Personal injury is derived from tort law. The purpose of tort law is to give private parties a legal mechanism through which the aggrieved party can recover for harm inflicted by the “at-fault” party. Whether you’re in California or Nevada, personal injury cases have similarities that transcend state lines.
The first question one must understand is whether the person who caused the harm owed you a duty of care. In general, one is held to the “reasonable person” standard. In other words, if you injure someone in the course of your daily activities, the question becomes whether you acted in a reasonable manner.
On the other hand, someone might be held to a higher duty of care based on their relationship to you or professional standing. A doctor will be held to a higher standard when aiding a person in distress than a non-medical professional.
BREACH OF DUTY
A defendant is negligent if he breaches the duty of care owed to the plaintiff. This occurs when the defendant fails to use reasonable care in the performance of his or her duty. Whether the defendant breached the duty care is a question of fact for the jury.
Causation is an often overlooked, but critical component, of tort law. If the defendant failed to use reasonable care and is found to have been negligent, you must also prove that the defendant’s actions were the cause of your damages. An important concept connected to this is the plaintiff’s duty to mitigate. In other words, after being in a car accident you have a duty to mitigate the damages by seeking medical assistance. If you suffer a broken leg in a car accident, fail to seek medical care, and the injury becomes more serious, the at-fault driver would not be required to pay for additional medical treatment required by your failure to seek prompt medical treatment.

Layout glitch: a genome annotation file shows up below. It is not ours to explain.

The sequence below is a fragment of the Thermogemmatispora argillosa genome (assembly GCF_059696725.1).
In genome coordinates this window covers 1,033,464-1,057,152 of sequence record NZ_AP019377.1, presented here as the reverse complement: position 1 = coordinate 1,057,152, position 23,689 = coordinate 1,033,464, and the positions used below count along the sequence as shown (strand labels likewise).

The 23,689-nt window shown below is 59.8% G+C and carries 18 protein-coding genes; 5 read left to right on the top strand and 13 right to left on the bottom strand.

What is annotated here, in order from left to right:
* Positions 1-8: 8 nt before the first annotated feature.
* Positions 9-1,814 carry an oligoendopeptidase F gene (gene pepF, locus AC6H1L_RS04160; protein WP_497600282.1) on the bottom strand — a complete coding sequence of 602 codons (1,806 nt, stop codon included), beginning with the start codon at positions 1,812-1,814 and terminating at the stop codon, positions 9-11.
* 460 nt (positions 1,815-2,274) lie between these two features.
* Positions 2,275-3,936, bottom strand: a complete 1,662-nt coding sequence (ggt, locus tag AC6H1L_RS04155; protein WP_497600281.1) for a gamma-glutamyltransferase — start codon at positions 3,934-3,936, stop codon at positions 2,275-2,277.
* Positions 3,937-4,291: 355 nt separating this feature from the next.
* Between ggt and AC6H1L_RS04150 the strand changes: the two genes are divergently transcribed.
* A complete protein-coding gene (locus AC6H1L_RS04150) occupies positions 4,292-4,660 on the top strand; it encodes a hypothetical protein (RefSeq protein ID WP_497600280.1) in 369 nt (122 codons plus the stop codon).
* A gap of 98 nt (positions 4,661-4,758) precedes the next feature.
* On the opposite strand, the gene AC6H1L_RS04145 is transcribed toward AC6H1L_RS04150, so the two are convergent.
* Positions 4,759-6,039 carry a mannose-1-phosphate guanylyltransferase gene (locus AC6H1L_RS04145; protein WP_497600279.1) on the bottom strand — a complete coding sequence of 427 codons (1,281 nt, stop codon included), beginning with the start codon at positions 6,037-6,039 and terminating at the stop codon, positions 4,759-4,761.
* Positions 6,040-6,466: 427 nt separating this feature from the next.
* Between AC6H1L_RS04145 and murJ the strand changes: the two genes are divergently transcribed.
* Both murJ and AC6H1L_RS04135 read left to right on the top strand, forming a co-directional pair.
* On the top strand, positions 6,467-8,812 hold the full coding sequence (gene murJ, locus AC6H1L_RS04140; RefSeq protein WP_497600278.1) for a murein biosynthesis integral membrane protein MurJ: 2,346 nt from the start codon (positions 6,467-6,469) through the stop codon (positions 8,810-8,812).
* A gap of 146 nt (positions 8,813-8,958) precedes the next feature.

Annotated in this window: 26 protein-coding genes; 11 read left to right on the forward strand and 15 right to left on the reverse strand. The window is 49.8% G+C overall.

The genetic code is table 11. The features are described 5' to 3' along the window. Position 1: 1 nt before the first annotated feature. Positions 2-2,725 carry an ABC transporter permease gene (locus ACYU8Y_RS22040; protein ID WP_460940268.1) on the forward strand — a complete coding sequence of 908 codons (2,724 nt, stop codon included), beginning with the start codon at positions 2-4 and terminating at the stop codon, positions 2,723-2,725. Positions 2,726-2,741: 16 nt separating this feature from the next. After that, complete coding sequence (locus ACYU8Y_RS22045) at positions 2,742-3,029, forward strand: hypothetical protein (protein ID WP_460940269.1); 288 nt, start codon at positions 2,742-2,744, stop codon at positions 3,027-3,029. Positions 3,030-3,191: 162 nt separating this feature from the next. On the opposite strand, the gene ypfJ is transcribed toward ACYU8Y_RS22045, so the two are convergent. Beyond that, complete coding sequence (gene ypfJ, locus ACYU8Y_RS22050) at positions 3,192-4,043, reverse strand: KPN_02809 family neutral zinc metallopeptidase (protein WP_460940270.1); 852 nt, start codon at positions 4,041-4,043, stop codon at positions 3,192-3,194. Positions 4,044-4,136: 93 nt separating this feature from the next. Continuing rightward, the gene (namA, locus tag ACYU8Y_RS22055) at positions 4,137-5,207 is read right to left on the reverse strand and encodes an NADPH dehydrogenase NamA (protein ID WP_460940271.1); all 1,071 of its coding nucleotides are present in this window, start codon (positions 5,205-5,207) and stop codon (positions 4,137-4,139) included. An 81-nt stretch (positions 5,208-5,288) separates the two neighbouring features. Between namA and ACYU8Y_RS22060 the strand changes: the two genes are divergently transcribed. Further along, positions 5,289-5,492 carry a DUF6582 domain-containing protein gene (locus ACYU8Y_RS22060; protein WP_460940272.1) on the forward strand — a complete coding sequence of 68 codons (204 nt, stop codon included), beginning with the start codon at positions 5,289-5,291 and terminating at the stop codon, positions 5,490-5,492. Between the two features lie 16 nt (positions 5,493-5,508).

Additionally, the at-fault party is only responsible for the damages directly caused by his or her negligence. In other words, assume again you’re in a car accident. After the accident you drive yourself to the hospital and get into another accident because the first accident resulted in damage to your vision. While you would not have gotten into the second car accident had it not been for the first, the at-fault party in the first accident would not be held liable for the damages you incurred in the second accident.
Once it is established that the other party was negligent caused your damages, you have the right to seek financial recovery for both economic and non-economic damages. Economic damages include lost wages, medical expenses, and property damage. Non-economic damages includes pain and suffering, loss of consortium, and punitive damages.
However, your reward may be reduced if the court finds that you were partly at-fault for the accident. For example, assume you were in a car accident and it is determined that you were 20% at-fault. In that case, your award will be reduced by twenty-percent.